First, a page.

Provisional Ballots

Provisional Ballots Provisional voting allows you to cast a ballot in  person even if all the requirements for doing so  cannot be met at the time. The provisional ballot will  count if the problem is solved within three days after  Election Day.

The three reasons for voting a provisional ballot are:

  1. You are unable to show one of the required forms of photo ID when you vote in person;
  2. When you first registered to vote in Georgia, you registered by mail, did not provide any identification at that time, and are unable to present acceptable identification the first time you vote in person; or
  3. Your name does not appear on the list of registered voters in the precinct.

If you vote a provisional ballot because you did not have acceptable identification, you will have three days from the close of the polls to present acceptable identification to your county registrar office for your vote to count. If you voted a provisional ballot because your name did not appear on the list of registered voters in the precinct, the  county registrar has up to three days after the election  to determine if you were properly registered to vote in  that election. If you were, your vote will count. If you  were not eligible to vote in that election, your vote  will not be counted, and you will be notified in writing.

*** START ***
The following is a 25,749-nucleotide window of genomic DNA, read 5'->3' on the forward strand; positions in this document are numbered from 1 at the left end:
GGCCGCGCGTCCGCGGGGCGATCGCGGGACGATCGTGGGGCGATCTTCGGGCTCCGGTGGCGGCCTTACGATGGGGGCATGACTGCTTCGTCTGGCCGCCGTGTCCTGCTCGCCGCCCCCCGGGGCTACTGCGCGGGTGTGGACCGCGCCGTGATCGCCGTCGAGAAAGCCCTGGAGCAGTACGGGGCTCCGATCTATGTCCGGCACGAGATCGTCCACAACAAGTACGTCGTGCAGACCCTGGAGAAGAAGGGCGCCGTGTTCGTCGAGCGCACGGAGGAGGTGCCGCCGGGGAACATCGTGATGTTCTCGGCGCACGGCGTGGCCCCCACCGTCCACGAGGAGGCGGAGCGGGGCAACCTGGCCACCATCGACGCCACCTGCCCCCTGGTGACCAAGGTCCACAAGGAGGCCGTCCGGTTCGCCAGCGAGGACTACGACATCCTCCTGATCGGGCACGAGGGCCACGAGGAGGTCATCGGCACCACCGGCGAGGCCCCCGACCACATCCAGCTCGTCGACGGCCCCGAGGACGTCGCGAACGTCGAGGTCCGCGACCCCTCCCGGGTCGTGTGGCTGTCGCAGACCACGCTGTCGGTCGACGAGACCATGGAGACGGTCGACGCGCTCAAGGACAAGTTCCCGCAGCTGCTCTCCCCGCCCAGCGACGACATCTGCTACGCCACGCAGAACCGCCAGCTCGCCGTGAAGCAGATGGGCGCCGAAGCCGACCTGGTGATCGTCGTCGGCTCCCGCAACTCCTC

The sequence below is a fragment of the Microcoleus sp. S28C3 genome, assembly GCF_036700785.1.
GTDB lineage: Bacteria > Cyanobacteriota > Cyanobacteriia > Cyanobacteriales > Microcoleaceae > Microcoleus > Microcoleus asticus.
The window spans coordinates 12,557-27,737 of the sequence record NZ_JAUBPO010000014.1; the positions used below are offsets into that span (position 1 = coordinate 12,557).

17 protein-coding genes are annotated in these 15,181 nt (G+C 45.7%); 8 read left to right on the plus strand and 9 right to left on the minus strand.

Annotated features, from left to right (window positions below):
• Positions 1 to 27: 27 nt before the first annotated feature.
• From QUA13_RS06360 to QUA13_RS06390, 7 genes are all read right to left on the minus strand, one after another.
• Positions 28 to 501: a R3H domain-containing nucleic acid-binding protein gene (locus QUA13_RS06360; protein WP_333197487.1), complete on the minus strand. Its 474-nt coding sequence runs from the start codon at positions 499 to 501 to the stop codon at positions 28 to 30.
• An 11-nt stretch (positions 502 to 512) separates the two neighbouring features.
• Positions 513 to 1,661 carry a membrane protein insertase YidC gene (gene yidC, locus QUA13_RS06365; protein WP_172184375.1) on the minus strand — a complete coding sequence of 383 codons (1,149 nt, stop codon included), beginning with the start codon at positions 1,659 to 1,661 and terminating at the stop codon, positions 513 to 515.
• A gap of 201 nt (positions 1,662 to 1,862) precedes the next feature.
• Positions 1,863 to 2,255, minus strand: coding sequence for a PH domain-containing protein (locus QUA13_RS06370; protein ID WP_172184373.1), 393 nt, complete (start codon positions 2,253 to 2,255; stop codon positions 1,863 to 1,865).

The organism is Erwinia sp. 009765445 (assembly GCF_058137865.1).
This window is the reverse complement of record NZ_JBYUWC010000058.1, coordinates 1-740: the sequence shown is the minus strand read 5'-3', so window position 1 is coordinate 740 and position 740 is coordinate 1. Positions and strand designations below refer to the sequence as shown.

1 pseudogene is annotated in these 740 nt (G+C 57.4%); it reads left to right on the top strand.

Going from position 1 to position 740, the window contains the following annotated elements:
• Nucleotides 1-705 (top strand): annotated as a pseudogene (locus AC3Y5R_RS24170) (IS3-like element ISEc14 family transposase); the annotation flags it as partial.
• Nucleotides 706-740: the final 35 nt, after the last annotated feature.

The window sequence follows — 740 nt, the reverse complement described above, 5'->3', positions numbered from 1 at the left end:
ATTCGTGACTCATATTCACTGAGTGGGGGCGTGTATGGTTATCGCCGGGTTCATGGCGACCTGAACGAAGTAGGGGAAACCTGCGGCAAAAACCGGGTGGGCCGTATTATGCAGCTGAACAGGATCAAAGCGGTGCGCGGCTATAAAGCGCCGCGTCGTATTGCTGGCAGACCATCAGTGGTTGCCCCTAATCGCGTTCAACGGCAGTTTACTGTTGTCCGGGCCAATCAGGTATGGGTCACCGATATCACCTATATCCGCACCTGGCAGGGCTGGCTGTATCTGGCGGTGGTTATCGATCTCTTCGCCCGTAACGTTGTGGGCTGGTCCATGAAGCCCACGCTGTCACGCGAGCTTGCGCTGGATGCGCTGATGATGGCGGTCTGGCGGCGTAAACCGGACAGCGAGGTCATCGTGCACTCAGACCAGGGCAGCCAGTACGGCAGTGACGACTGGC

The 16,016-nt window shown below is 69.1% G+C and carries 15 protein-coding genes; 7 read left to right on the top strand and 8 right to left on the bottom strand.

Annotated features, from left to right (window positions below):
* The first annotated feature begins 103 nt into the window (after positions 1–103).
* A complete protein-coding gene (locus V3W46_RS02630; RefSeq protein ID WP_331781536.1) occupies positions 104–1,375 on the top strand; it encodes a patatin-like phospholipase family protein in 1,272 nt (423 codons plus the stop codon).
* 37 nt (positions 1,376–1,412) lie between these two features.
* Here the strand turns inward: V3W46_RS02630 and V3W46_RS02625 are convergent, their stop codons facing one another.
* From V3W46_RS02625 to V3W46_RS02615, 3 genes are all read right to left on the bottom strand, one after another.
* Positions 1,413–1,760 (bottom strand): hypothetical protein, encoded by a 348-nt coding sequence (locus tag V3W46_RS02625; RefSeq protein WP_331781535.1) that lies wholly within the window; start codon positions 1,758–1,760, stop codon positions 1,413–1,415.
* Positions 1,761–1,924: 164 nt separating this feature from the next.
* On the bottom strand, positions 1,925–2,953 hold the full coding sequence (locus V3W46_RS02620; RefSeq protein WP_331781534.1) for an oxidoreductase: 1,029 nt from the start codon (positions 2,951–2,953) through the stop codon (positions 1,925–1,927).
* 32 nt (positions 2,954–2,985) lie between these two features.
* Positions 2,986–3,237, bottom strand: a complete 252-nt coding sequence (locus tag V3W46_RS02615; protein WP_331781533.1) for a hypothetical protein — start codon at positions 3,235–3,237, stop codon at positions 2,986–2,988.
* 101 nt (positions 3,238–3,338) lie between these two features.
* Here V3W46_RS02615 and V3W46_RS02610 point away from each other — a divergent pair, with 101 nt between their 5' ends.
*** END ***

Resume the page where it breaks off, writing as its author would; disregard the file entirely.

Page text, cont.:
If you were eligible to vote but voted in the wrong  precinct, only the votes for candidates for which you  were entitled to vote will be counted, and you will  be notified in writing that your ballot was partially  counted for your correct precinct.

In federal elections only, if the polling place is kept  open after 7:00 PM because of a court order, anyone arriving after 7:00 PM will vote by provisional ballot. If you are eligible to vote and the order stands, your vote will be counted.